When I lift my chin, slightly westward, from where I sit working, I see a handmade sign. It speaks to me now, in this time that often feels like being on a catamaran on the wide open blueness with no land in sight. The poster was made crudely and quickly because the words on it, decontextualized from Ocean Vuong’s poetry collection Night Sky With Exit Wounds, are all that matter.  “If you must know anything, know that you were born because no one else is coming.” The original text ends on “was coming”, but the words I want to look at every day do not. That one tweak brings a sense of honest futility to the line. I need it, because self-valour cannot help me any more than sorrow can. 

“No one is coming,” a close friend who resurrected her life this year also said once, about herself. It is true for me too, and maybe even for you.

Vuong is not a poet from some previous century. He is young, feted, and uses Instagram. There, he took the time to respond at length, on the Story feature, to a query about using metaphors in poetry. Except, he may have gotten metaphors and similes somewhat confused. This resulted in a slew of disproportionately antagonistic posts about him on Twitter, a platform he doesn’t even use.

There, the poet Phillip B Williams candidly pointed out the covert reasons for this furore: “No one yet has been brave enough to say ‘I am sick of hearing Ocean’s name, reading his poems, seeing him win shit, and reading his quotes everywhere.’ Because that, my friends, is called being mean. So you hide it behind posts about craft or fairness or whatever.”

Envy and entitlement driving the belief that one has the moral or professional higher ground is more common than you’d think. It happens all the time, and cowardly attackers push others into casting stones as well. Their joy in bringing someone else down will invariably be short-lived, however. What they truly want is to have attention, and unable to create anything of value that draws it to them, they manufacture a spectacle instead.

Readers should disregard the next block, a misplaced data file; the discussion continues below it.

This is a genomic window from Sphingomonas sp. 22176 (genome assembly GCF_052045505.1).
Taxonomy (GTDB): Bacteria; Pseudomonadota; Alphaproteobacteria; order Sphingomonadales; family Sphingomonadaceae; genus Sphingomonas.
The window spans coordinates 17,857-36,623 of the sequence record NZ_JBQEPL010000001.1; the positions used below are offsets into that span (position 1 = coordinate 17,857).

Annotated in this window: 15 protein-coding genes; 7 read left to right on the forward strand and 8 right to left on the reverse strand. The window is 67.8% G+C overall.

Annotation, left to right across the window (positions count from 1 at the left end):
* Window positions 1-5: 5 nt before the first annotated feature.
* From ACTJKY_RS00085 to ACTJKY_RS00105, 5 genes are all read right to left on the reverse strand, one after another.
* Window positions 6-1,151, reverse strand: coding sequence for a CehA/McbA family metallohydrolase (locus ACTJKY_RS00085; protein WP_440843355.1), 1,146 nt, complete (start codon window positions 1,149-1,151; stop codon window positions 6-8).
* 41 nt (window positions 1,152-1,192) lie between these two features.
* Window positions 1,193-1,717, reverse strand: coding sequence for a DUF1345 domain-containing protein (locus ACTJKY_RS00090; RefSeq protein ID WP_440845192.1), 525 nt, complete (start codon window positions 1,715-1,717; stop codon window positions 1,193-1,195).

To quote from the novelist Alexander Chee’s post: “I keep thinking about how in a year Ocean is going to get asked for a blurb by the people who did this metaphor crap.” When it suits the spectacle-starters to ingratiate themselves, they always do. When condemnation magnetises more mileage, they do that instead.

The attacks on Vuong caught my eye not only because I use his words daily to corral my broken heart into a shape I can live with. I noticed and kept thinking about them because they were the perfect example of a scarcity of goodwill in human engagements, both with those personally known and those recognised only by name or work.

Life may be arbitrarily cruel, but people are not. We get to choose malice or kindness, over and over. It says so much that somehow, the same knowledge settles into so many: that there’s no one coming, no one else in the world, as populous and polyphonic as it is.

An edited version appeared in The New Indian Express on November 26th 2020. “The Venus Flytrap” appears  in Chennai’s City Express supplement.